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Monday, July 16, 2018

Goodbye, dream home: The struggles of a homebuyer in Delhi-NCR

What's to be done when you've emotionally invested in a house that never came to be.

Written by Anuradha Varma | New Delhi | Published: May 29, 2017 8:34:58 pm
homebuying, buying home in delhi-ncr, delhi ncr property buying problems To what end do you chase your dream home? (Source: Thinkstock Images)

As somebody who booked a flat with in Noida eight years ago, I’m now a statistic, joining a legion of homebuyers without a permanent address. RERA (the Real Estate Regulation and Development Act) is a distant cloud of hope, at this stage. A while back, my friends and I went looking for options in Greater Noida, a little further from where we had booked our flats, together with another friend. We can’t wait any longer for the builder, beleaguered with financial problems, to deliver and have decided to say goodbye to our dream home that never came to be. We’ve decided to cut our losses and look for a ready to move in home, even if that means a more expensive flat and increased EMIs, but as every buyer knows, it beats paying rent.

It’s the practical thing to do. But, since when has life been about mundane realities? Saying goodbye to the flat means closing down my Pinterest page, where I set up colourful bar stools for my open kitchen (it had to have a breakfast counter). I looked up sofas, oscillated between just sofa-cum-beds or a combination of three- and two-seaters for the living room, decided between trundle beds or queen-size beds for the second bedroom, which brand would do a better modular kitchen — would a peppy yellow be better than the warmth of wood or stick to a utilitarian steel? And definitely a handmade carpet. Maybe I would replace some of my folk art for something more modern. When I looked at the sample flats this weekend, none of them had an open kitchen. So, it’s bye, bye barstools, it would have been nice knowing you! It’s time to re-adjust my other dreams.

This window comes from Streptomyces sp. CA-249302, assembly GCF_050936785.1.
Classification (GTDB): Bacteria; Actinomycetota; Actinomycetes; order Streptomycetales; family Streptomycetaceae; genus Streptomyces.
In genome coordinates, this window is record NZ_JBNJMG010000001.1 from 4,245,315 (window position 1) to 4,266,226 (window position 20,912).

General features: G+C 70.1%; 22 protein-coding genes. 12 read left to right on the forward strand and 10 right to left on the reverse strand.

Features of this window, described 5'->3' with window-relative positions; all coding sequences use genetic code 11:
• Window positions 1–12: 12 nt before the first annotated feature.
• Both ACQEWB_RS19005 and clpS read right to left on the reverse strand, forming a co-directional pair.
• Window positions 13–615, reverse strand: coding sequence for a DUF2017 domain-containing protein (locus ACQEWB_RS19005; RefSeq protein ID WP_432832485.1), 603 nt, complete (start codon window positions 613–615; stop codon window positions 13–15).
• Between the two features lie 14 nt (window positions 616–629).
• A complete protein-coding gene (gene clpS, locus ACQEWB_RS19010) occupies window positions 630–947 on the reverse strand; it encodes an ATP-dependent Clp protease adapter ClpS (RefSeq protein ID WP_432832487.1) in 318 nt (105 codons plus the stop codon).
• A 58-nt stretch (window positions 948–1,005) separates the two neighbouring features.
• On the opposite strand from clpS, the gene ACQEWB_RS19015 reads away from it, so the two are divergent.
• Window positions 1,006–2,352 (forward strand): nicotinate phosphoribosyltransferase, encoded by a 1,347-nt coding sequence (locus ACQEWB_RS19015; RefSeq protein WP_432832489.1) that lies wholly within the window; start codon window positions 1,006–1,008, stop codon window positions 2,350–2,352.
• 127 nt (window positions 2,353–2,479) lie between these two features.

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I had also planned to pick up a bicycle and offered to run errands for my friends who would reside in the same complex, but if all goes to plan, we’ll now be scattered in different complexes. We were to grow old together, leaving keys for our homes with each other, dropping by to water the plants if one went travelling. I hope I will find neighbours I can take for granted wherever I go finally. The first things we realised that my friends and I, looking for three-bedroom and two-bedroom apartments, respectively, were headed to different societies that catered to our needs.

My brain takes an instant to build images and experiences and, this time, I had eight years to do it in. So, as I begin my search for a permanent roof over my head in NCR, it’s almost like saying goodbye to a host of memories, so what if none of it really happened?

Calls from property dealers ask if you want to sell, beating you down on the price, till finally you start asking, “How much?” Exiting is all that matters now.

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There are, of course, other struggles that all homebuyers face, besides making sure of a regular income in an increasingly tough job market. I’ll also be saying farewell to my WhatsApp group of other buyers, some of whom wake up in the middle night to vent abut housing and other related tragedies. These are often ticked off by the others. An association was started, but the leaders declared “corrupt” and not working for the welfare of the group, prompting the rise of a self-help group where all are deemed equal. There have been rallies, ‘havans’ to appease the gods, lawsuits filed and attempts at filing FIRs. One vocal member of the group explained why he was so “irritating”, saying he had a home loan EMI, house rent and his daughter’s school fees, which was about Rs25,000 a quarter.

Well, neighbours, I’ll miss not having known you and hope to find an equally raucous bunch wherever I decide to go next. Goodbye, house that lived in my dreams…I’ll have to replace you with something that’s suitable and practical. But, like they say, there’s no love like the first one!

(The writer is an editorial consultant and co-founder of The Goodwill Project. She tweets @anuvee) Views expressed are personal.

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